Gilbert: We’ve built a very large suite of elements that we can bring to the table to make an event better, and it’s really important for us in our process to find out how that organization defines success. How the NFL would define success is very different than how USA Wrestling might define success. They’re really across the board. It could be attendance, it could be media, it could be an ability to hold an event in a cost effective manner, it could be the number of participants.

CJN: Why is it important for Cleveland to host events like the NFL Draft?

Gilbert: It’s really three things. I think No. 1 is economics. It’s become one of the largest attended sporting events in America. The number of out-of-town attendees, even in this COVID year, compared to other events, is enormous, and that simply means significant dollars. Those dollars translate into jobs, those dollars translate into tax revenue. Two is, part of the job is to enhance the image and perception of Cleveland. This has also become not just one of the most attended, but one of the most watched sporting events in America. Last year’s draft had 55 million viewers. The NFL does a terrific job of incorporating the essence of the host community into its events. For everybody who tunes in to watch the draft, not only are they going to know it’s in Cleveland, but they’re going to see an amazing Cleveland. That translates into more people wanting to visit, wanting to live here, wanting to invest here, all kinds of things. The third reason is, it’s important for Cleveland to continue to enhance our own self image and continue to make Clevelanders feel great about their own city. That had a lot of importance in kinds of different ways. Clevelanders not only know that we were chosen to do this, but that we can successfully do this and be proud that the world is watching us.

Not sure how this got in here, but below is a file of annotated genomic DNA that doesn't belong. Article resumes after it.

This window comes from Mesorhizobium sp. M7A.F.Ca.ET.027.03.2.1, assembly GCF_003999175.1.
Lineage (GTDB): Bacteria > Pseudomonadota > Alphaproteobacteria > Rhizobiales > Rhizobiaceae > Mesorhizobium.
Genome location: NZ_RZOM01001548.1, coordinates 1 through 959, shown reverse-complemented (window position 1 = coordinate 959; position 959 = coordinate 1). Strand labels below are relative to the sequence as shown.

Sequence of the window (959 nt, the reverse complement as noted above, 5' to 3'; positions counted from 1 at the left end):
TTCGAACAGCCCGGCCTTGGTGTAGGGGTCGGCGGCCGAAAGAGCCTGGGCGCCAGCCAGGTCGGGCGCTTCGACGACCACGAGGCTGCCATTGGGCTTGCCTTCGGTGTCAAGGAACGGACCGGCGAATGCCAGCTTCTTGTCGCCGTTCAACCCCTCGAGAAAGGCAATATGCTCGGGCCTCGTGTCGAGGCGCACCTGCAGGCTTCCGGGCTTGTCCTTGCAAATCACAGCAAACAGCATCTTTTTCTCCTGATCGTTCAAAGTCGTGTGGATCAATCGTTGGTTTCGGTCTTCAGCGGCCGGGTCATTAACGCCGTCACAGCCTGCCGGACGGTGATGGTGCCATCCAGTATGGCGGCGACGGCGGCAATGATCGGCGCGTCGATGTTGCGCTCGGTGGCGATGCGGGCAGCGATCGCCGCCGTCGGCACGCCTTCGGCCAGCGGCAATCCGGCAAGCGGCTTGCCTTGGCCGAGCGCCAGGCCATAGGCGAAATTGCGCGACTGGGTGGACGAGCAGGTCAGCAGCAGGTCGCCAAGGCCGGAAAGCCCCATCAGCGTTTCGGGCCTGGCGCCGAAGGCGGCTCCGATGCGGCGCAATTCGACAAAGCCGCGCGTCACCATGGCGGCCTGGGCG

CJN: How much money will be pumped into the community because of this event?

Gilbert: We don’t know yet, but we will know not long afterwards. Based on the history of the event, we would normally think it’d be probably somewhere in the $100 to $120 million in direct spending. So, economic impact is actually even above and beyond that, because of multipliers, and media effects, and so on. In this COVID year, it will be significantly less, but we don’t know how much less . We’re still going to have a very large number of out-of-market visitors, but we probably won’t know until maybe 60 days afterward what that economic impact was.

CJN: How many guests are you expecting?

Gilbert: Well into the tens of thousands. But the final number of attendees, as COVID is changing, hasn’t completely been finalized. Nashville (hosted the last in-person event in 2019) estimated 150,000 to 200,000 people a day at the draft. Now that wasn’t all unique. Some people may have attended one, two or all three days. It was in the hundreds of thousands, maybe 200,000 unique individuals. That certainly will not be the case this year, but it will still be fairly high. What we do know is we’re seeing hotels, restaurants, retail that have been starved during COVID, those travel tourism related businesses, are going to have the best week they’ve had in the last 14 months.